Children of Genius: U.S. Modernist Radio
Genial hosts George Smart and Frank King may be modern architecture's closest facsimile to a radio morning crew. Their podcast bounces between iconic topics, from Louis Kahn to the Cyclorama, and contemporary concerns, such as how agents approach selling modernist homes or a look Snohetta, will an informed yet informal manner, sparking engaging conversations miles away from dry, dull discourse. This particular episode, which invited Susan Saarinen and Raymond Neutra, to talk about their famous fathers and family life with an architectural icon, offers numerous personal insights and engaging stories, which you'll find throughout the show's run.
Architectural Fight Club: Archispeak
Spurred on by recent articles discussing architecture's crisis of confidence, this episode dives into the disconnect between esoteric modern buildings and avant-garde design and the general public, and how the profession should reconnect with those it professes to serve. It's a worthy discussion on an issue that doesn't appear to be disappearing anytime soon.
Design Legacy: Section D
Part of the Monocle Network, which also produces The Urbanist, an equally sophisticated show about urban living, this program covers developments across disciplines, a news source as refined as the upbeat theme music. The best episode of the show may be the last, because the program's worldwide reach gives listeners insight into recent shows, developments and design fairs around the world. It's the BBC of design news podcasts (if you're looking for something a little more edgy and less formal, Studio Audience, featuring the staff of It's Nice That, delivers a more raucous roundtable).
Bonus Podcasts for Your Airport Layover: "The Sunshine Hotel" and Sandhogs: 99 Percent Invisible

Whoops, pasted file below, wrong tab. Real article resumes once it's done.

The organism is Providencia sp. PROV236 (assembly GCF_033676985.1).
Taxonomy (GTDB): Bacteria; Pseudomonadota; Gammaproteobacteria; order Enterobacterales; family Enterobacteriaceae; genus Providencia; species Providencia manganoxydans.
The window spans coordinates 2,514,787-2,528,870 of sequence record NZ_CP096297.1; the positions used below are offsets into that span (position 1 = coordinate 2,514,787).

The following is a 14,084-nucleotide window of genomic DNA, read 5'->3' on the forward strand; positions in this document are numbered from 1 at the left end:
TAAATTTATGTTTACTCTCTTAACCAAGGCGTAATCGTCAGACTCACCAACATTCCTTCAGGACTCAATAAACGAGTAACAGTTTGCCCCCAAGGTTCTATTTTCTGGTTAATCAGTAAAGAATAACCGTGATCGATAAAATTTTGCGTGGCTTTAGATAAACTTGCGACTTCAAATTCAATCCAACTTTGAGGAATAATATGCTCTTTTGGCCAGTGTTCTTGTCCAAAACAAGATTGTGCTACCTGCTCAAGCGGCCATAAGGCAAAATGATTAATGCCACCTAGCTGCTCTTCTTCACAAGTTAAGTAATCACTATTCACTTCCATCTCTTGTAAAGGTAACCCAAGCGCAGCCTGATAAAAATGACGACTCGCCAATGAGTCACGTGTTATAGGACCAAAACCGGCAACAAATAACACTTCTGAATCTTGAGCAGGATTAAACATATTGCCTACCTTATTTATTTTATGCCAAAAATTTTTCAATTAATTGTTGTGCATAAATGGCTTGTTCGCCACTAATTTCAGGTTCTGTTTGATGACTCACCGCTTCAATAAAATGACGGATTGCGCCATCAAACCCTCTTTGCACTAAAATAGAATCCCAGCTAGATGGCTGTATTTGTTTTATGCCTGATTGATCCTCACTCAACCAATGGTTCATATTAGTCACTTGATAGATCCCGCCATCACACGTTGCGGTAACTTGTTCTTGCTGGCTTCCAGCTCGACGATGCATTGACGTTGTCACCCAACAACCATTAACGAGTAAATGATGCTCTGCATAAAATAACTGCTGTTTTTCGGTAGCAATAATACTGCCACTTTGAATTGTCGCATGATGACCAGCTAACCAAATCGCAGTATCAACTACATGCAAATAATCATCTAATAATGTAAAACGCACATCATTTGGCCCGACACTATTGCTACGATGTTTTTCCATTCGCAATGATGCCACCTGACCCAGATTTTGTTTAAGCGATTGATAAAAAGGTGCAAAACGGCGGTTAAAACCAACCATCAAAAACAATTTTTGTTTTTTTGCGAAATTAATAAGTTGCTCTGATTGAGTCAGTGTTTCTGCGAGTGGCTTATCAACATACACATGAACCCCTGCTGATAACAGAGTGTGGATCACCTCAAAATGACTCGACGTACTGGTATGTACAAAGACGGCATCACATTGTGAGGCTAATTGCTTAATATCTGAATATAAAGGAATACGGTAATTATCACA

"Chicago Plays Itself": A Lot You Got to Holler
We've already given 99 Percent Invisible respect for bringing inspiring original stories of design history to the radio. But the show also gives other shows, producers and documentarians time in the spotlight, rebroadcasting some of the staff's favorite productions. These two episodes give voice to the characters who help make our cities so lively and unique. Walking across New York's Lower East Side today, past hipster barber shops fronting speakeasies and high-end coffee shops, it's hard to visualize the neighborhood pre-gentrification, a time just a few decades ago when the streets were more rough, raw and unrefined. The charming radio documentary "Sunshine Hotel," narrated by the owner of a since-closed single-room-occupancy hotel, features the voices of the eclectic tenants who shifted through this colorful halfway house, their accents, troubles and triumphs creating a portrait of a loosely aligned, fiercely loyal urban tribe. "Sandhogs" talks to the roughhewn transit workers who dig out subway tunnels. Transit and trains stations, the circulatory system of many cities, form the backdrop of many stories of urban life. Not surprisingly, the stories of those who helped thread our cities together are just as intriguing. And, if you're a Chicagoan or familiar with the city and its cinematic history, a new podcast by local alt-weekly Newcity looks at the legacy of Ferris Bueller, John Hughes, and other famous films through the lens of architecture and design.